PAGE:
In January 2005 I had the opportunity to move my Riviera to my friend Zoran’s auto shop and there I could finally start the body restoration. This was going to be the hardest step of the restoration so far and it took me until April 2006 to get the body ready for the paint shop.
I took everything out from the car, except for the engine and transmission.
Then I began striping of the paint from the parts of the body that I knew was bad.
Later on I decided to strip all paint of.
The main reason was because the car had been repainted ones before and you can never be sure what’s underneath and also how the new primer will react with the old paint layers.
Some lower parts of the body were bad and I had to fabricate a couple of new sheet metal pieces.
Now the experience from the floor pans came really handy.
But when I had to replace the lower back end of the trunk lid, my limited experience wasn’t really enough.
Another friend Emil, who I met through Zoran a couple years ago, came to the rescue.
He made the two pieces needed during a couple of evenings. Very helpful and very educational for me. He also taught me how to fill and seal all weld seams by melting tin.
Old school but really the best way to do it. Not the fastest way but I really enjoyed it.
Now, what color should I chose for my Boattail? The original Burgundy Poly (code 74) or something else?
For the last two years I kept looking for suitable colors on cars everywhere, because I knew I had the body restoration ahead of me and I didn’t want it to be a last minute decision.
I saw a couple of Volvos in a color I liked and some of them looked great but some just didn’t. I couldn’t understand why.
So I went to the local Volvo dealer and made some research. As it turned out, there
are two colors that are very similar and when I could see them side by side I knew which
one was the right for me.
Now, here is how much of a nerd I got over this…
I had a diecast model of a 1971 Riviera that was painted in gold metallic with a brownish vinyl roof and tan interior. I started a mini project on my kitchen table, sometime during the winter of 2006. This was a couple of months before the big one was ready for the paint shop.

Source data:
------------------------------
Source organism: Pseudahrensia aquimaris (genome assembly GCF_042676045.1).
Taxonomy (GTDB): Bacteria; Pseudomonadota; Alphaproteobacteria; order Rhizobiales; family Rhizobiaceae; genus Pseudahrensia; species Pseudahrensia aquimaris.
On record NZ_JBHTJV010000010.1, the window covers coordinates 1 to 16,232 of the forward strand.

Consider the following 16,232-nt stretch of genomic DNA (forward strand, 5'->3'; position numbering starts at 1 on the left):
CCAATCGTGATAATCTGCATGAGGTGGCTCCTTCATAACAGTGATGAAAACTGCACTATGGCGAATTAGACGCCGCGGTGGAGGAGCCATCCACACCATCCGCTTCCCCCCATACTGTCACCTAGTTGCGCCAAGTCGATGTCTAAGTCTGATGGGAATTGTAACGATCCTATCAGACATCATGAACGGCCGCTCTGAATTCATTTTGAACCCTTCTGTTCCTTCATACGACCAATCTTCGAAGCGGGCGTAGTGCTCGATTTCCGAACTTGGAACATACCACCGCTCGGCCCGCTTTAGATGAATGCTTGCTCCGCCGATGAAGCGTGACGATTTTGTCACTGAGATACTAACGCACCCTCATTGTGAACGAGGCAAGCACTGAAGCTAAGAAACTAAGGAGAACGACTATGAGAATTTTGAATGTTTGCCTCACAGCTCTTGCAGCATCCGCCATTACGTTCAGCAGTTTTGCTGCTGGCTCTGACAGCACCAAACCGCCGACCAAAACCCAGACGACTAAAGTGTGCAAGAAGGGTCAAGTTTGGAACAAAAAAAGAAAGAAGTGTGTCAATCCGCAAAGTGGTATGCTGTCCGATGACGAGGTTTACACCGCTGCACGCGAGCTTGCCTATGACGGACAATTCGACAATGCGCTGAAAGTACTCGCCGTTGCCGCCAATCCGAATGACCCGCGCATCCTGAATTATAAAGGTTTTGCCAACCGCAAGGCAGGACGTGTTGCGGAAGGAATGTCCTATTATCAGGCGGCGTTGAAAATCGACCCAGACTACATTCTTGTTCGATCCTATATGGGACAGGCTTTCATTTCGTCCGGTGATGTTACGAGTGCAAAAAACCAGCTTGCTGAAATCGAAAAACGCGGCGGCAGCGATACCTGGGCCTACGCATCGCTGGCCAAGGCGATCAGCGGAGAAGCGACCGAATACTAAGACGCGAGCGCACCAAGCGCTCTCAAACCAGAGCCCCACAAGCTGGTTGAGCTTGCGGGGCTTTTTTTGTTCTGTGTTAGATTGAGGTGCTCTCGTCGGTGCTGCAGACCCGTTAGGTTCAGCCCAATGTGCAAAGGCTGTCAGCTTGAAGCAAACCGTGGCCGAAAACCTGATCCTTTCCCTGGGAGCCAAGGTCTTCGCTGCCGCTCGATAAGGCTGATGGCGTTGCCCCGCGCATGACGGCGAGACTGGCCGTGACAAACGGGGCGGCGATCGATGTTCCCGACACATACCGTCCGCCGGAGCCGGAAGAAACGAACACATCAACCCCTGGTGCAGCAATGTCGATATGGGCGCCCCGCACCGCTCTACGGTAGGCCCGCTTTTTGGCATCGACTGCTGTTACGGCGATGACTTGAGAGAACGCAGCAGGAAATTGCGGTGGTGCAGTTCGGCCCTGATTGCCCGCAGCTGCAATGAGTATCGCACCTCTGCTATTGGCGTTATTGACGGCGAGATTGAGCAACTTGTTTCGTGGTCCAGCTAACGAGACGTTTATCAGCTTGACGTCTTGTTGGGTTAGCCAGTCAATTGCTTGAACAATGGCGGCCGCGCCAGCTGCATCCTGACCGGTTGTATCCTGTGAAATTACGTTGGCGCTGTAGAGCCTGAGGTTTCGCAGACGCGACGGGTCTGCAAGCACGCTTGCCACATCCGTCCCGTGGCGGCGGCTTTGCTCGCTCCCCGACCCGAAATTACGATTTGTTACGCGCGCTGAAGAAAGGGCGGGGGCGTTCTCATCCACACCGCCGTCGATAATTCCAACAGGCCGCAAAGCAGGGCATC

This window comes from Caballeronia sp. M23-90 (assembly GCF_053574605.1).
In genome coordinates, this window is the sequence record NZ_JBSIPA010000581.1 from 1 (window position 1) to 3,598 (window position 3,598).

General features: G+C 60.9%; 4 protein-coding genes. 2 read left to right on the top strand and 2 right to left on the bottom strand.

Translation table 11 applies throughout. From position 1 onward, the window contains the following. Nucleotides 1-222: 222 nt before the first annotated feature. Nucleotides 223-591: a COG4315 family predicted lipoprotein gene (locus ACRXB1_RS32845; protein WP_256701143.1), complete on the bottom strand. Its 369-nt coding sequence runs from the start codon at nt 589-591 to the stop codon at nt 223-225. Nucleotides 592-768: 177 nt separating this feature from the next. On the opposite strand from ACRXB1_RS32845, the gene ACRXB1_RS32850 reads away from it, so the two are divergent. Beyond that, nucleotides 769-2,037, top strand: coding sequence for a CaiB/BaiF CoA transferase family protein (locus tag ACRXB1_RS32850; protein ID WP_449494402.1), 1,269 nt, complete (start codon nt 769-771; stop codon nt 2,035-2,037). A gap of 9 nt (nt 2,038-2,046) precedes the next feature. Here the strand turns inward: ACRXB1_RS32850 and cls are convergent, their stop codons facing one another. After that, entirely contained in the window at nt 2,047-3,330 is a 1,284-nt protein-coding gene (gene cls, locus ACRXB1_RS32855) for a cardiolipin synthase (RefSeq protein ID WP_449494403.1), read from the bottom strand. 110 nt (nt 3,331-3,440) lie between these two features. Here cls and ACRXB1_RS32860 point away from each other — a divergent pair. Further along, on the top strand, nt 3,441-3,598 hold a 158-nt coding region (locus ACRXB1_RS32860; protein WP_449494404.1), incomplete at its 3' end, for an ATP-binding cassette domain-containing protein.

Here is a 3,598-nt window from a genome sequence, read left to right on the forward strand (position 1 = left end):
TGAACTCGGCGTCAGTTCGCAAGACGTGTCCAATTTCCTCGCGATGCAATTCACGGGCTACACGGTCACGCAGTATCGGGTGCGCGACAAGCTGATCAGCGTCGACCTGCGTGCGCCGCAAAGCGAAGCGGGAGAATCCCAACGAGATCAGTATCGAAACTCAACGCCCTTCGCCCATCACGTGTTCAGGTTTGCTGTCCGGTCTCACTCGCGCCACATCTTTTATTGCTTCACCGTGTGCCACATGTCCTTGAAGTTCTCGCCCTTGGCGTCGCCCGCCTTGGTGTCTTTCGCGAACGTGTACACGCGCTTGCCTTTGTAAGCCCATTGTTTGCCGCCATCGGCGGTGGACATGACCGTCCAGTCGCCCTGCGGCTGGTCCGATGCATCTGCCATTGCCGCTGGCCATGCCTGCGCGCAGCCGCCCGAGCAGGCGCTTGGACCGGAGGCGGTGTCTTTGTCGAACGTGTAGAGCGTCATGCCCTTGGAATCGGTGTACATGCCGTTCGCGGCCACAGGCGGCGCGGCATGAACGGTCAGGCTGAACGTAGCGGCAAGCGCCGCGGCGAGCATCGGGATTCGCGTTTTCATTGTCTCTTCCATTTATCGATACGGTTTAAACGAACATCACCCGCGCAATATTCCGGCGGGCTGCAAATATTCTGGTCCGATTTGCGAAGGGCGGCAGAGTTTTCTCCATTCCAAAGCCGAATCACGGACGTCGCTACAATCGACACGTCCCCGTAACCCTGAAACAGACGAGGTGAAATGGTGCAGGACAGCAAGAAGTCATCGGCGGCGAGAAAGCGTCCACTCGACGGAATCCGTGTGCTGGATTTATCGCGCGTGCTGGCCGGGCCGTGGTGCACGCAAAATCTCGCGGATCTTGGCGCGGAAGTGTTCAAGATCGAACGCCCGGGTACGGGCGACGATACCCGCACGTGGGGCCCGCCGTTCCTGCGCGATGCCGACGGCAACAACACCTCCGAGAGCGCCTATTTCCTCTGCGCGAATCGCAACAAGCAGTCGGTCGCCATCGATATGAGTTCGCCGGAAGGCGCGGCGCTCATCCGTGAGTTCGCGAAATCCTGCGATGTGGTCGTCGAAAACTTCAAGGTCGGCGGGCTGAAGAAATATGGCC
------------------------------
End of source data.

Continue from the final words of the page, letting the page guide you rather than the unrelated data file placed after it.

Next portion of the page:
I took the model apart and airbrushed the body with the Volvo (code 454) paint and the interior in black, just so I could get a feel of how the Riviera shapes would look like in that color.
As you probably already know, different body shapes look good or bad in the same color.
I also took the vinyl top off the model car before painting it. I had to fill the roof with about ten layers or so of primer, because it was too low when the vinyl was off.
I also had to recreate the fold that goes along the roof. It wasn't there under the vinyl.
After the paint was applied I fitted a chrome foil for models, called "Bare Metal" on all moldings, both on the exterior and interior.
Yeah I know, I’m officially crazy ;-)
I finished by applying clear coat over the whole thing so that the sensitive chrome foil would be protected.
Here are a couple of photos of the finished model Riviera.
I was really happy with the result of the model and decided that I would go with the Volvo color. I chose the Volvo paint for three reasons.
It is close to the original but a little less brown and a little clearer in my opinion.
I think it will be a lot easier to get a good result, if I in the future have to repaint any part of the body, if the car is painted in a color that any paint shop here in Sweden is familiar with.
The main reason though is that I really like this one a lot better and it is close enough to the original.
When I was ready with the real Riviera, the entire body was metal clean. Then a paint shop took over the car.